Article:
Anti-life ‘Peace and Justice’ Catholics Are Anything but Catholic

It is no secret that the "peace and justice" crowd is soft on abortion


Excerpt from commentary by William A. Donohue

August 5, 2008 ( - In the summer of 1993, a young woman on my staff came back from lunch one afternoon screaming mad. I had just started as president of the Catholic League and wanted to know what her problem was. It so happened that over lunch (in the New York Archdiocese’s cafeteria) she was berated by a young man for her pro-life views. He worked for a social-justice organization.   
  It is no secret that the "peace and justice" crowd is soft on abortion. Sr. Helen Prejean and others like her can get quite worked up about the rights of serial murderers on death row, but they never seem to be quite as excited about the rights of innocent unborn babies. That’s because too many of them see abortion as merely unfortunate: They positively do not believe it is "intrinsically evil."
  On July 25, Catholics for Choice paid for an ad in Italy’s largest newspaper - the money was laundered via the Ford Foundation and other anti-Catholic establishment institutions - denouncing the Catholic Church for its teaching on contraception. One of Pax Christi’s chapters signed the ad, and so did a chapter of Voice of the Faithful. Dignity and the Women’s Ordination Conference were also signatories.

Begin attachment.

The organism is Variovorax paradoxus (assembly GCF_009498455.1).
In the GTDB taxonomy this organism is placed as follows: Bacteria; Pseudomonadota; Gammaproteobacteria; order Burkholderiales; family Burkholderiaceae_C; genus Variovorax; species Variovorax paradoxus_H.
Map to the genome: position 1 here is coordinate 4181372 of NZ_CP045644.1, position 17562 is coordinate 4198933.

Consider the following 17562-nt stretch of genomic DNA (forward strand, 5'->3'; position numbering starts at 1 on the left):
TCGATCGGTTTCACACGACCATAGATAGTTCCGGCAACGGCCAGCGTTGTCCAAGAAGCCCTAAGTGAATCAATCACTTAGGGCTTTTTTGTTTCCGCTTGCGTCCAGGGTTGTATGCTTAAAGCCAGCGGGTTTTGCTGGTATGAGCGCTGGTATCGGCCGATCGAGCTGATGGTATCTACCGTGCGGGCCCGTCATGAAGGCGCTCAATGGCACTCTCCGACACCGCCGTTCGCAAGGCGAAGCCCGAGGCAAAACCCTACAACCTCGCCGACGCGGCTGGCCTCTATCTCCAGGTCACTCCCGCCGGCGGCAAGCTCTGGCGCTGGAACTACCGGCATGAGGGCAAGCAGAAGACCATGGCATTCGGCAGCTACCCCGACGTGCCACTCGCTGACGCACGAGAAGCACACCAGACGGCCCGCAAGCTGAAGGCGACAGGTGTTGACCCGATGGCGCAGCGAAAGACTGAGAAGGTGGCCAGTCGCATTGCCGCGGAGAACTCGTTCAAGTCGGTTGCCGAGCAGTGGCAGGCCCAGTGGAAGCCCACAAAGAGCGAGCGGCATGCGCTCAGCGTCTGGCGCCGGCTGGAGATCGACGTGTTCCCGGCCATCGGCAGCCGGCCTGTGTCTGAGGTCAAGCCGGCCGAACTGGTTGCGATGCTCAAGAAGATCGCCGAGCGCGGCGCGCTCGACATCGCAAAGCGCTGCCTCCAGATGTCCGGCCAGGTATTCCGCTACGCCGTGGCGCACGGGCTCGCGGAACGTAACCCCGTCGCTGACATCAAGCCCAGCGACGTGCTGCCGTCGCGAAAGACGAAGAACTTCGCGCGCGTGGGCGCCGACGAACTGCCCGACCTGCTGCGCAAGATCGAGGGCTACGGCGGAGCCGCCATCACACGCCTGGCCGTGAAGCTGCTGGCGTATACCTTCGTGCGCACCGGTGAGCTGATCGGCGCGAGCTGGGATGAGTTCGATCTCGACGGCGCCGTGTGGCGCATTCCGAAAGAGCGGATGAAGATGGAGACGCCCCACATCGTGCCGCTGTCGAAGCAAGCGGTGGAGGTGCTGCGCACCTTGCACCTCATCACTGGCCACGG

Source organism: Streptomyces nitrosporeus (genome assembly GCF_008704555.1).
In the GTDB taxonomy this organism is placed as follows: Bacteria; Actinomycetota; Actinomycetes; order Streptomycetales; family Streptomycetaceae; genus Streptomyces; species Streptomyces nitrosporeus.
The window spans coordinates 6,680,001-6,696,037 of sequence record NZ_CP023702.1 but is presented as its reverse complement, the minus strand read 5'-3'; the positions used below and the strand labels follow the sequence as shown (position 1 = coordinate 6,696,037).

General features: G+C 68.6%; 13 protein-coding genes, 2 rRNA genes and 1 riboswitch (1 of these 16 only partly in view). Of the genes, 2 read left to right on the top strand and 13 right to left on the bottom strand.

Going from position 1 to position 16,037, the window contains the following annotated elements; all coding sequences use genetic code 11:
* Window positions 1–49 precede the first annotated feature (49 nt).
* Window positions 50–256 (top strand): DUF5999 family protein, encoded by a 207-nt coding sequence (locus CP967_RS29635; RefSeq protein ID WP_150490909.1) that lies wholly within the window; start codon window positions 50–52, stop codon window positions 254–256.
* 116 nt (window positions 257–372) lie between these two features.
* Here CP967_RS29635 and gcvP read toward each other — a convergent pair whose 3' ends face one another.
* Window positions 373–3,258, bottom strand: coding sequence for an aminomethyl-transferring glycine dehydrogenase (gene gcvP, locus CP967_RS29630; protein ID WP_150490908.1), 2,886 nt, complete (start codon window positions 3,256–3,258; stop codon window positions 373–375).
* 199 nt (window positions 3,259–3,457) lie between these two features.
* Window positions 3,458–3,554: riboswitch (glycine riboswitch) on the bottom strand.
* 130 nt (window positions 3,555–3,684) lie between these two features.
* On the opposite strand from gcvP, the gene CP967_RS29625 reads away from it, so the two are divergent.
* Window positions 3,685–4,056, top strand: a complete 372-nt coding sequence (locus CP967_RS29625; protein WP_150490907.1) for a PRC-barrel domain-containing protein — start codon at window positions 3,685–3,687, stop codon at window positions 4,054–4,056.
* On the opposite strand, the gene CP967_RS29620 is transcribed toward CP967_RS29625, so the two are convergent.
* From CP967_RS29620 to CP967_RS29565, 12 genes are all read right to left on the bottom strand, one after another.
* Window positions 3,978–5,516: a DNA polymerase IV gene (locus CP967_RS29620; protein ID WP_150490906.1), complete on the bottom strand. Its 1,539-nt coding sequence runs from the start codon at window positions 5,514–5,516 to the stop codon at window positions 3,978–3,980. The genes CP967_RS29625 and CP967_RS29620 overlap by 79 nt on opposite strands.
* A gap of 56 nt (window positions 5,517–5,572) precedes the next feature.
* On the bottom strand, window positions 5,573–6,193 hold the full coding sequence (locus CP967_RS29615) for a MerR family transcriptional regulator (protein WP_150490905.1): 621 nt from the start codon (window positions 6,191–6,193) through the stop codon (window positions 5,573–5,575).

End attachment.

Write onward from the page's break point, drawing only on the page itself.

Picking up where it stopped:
None of these groups was founded to protest the Church’s teaching on contraception. Pax Christi professes an interest in peace; VOTF was established to address the sexual abuse scandal; Dignity is a gay-rights group; Women’s Ordination Conference wants women priests. But all are integral to the social-justice wing of the Catholic Church, and all reject the Church’s teachings on sexuality (not just artificial birth control). To top it off, they have no problem signing an ad sponsored by an organization that was twice condemned by the bishops’ conference for being a fraud.
  How can groups that are nominally Catholic join with a group that is the most notoriously anti-Catholic organization in the nation? The answer is obvious: They are ideologically compatible. They would argue, however, that their commitment to helping the poor and promoting peace makes them more Catholic than most pro-life groups. But what does their commitment entail?
  Social-justice Catholics love to tout organizations like Bread for the World. But the fact is that this group does nothing but lobby for welfare programs - it has never given any poor person a job, never helped them to get a job, and never once put food on the table for them. But it is good at lobbying, and what it lobbies for is more handouts.
  In 1996, President Bill Clinton reluctantly signed the most comprehensive welfare reform bill in American history. It is now acknowledged, even by the New York Times, that it did more to break the back of dependency than any other piece of legislation. And who worked hard against it? The social-justice crowd.
  Peace through strength is the most efficacious way to avoid war. Self-reliance and hard work is the best way to help the able-bodied poor to become upwardly mobile. Laws protecting the unborn are the most reliable means of stopping abortion. This is something those in the pro-life wing of the Catholic Church already know, and it is something they can pursue without ever being bankrolled by anti-Catholic front groups.

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